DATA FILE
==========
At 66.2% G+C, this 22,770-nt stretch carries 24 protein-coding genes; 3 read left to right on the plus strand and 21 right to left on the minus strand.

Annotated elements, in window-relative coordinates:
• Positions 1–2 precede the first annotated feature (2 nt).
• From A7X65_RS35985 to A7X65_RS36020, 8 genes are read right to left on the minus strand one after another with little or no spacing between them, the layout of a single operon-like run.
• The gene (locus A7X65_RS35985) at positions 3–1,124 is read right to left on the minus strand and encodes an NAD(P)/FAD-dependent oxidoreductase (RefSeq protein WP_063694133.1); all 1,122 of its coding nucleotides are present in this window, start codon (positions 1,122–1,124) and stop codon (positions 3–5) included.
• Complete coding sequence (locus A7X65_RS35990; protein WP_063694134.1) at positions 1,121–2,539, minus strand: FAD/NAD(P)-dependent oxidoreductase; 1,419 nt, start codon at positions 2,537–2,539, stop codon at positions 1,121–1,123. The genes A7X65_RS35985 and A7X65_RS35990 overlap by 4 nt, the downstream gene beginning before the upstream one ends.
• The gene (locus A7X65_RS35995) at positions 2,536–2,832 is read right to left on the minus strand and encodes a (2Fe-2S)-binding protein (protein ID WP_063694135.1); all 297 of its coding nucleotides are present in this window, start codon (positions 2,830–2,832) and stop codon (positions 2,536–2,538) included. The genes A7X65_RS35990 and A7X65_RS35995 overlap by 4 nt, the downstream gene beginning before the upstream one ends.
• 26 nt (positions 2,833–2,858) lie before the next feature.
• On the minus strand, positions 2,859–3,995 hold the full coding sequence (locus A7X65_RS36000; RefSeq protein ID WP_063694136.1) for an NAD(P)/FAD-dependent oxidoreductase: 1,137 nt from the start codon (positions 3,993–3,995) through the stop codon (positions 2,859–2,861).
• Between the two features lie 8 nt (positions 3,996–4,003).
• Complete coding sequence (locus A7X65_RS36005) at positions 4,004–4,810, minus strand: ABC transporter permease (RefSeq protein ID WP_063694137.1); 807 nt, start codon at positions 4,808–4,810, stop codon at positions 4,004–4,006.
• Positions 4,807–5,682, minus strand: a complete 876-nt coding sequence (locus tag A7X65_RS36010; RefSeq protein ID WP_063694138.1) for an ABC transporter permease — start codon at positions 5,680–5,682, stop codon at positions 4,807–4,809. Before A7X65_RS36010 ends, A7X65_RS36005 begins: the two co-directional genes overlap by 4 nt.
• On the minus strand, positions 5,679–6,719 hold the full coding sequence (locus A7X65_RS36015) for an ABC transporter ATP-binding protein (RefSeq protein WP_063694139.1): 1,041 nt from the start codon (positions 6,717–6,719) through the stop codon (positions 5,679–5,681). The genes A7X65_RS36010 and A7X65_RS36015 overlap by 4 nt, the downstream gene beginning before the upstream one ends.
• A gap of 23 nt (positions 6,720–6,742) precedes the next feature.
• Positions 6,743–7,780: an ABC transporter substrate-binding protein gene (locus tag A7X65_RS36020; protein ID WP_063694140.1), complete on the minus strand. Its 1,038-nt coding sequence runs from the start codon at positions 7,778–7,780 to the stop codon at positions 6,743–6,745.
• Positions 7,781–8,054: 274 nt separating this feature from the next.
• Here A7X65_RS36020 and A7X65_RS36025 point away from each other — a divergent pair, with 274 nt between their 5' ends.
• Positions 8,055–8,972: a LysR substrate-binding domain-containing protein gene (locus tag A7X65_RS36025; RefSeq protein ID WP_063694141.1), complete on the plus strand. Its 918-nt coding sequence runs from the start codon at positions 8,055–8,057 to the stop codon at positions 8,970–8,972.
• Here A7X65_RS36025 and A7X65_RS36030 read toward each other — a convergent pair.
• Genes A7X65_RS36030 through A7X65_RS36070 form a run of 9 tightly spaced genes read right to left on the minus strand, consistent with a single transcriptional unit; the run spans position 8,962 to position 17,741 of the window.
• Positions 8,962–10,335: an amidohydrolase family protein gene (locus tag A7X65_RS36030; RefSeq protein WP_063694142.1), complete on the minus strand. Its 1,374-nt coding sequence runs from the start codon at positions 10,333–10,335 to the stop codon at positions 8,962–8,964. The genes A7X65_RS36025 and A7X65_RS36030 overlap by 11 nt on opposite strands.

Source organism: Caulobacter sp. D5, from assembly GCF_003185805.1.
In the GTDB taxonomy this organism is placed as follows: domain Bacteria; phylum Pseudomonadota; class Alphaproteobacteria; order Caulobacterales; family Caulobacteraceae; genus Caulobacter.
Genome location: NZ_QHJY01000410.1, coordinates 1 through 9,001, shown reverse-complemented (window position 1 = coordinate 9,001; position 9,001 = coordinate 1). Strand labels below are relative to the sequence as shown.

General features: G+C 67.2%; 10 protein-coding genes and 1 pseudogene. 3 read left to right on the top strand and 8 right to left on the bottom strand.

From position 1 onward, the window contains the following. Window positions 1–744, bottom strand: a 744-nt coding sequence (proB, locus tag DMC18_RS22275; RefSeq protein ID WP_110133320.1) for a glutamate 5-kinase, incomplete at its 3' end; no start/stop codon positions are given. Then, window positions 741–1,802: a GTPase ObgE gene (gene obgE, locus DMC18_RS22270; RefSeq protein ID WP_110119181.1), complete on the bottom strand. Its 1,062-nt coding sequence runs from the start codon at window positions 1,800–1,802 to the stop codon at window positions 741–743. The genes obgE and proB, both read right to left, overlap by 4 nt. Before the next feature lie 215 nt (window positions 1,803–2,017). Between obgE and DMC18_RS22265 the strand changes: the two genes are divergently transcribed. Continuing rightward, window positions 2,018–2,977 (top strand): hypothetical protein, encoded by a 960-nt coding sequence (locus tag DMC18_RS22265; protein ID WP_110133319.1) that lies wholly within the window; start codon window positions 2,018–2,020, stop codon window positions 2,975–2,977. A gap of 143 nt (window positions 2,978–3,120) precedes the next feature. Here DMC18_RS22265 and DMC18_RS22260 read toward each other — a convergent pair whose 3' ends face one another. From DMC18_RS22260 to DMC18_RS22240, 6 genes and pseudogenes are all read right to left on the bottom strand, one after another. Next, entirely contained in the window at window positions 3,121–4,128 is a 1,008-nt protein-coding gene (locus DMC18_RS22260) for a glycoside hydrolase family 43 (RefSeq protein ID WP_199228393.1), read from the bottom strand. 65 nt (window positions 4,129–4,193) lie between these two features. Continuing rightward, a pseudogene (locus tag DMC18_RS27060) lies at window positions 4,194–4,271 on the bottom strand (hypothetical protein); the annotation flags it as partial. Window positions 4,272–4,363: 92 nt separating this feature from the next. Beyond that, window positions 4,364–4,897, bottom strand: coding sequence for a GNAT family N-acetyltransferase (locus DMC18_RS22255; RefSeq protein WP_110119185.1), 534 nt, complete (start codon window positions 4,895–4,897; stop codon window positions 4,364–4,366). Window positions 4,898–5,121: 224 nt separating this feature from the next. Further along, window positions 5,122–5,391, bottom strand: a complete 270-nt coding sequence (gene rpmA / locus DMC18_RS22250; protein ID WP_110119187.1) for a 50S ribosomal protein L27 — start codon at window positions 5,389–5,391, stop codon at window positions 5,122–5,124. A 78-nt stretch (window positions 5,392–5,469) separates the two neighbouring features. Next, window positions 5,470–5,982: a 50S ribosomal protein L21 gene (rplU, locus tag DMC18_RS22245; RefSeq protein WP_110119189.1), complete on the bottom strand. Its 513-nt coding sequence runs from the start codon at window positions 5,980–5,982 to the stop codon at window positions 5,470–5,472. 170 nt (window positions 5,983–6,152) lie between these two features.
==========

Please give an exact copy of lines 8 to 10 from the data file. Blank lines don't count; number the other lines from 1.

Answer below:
• 26 nt (positions 2,833–2,858) lie before the next feature.
• On the minus strand, positions 2,859–3,995 hold the full coding sequence (locus A7X65_RS36000; RefSeq protein ID WP_063694136.1) for an NAD(P)/FAD-dependent oxidoreductase: 1,137 nt from the start codon (positions 3,993–3,995) through the stop codon (positions 2,859–2,861).
• Between the two features lie 8 nt (positions 3,996–4,003).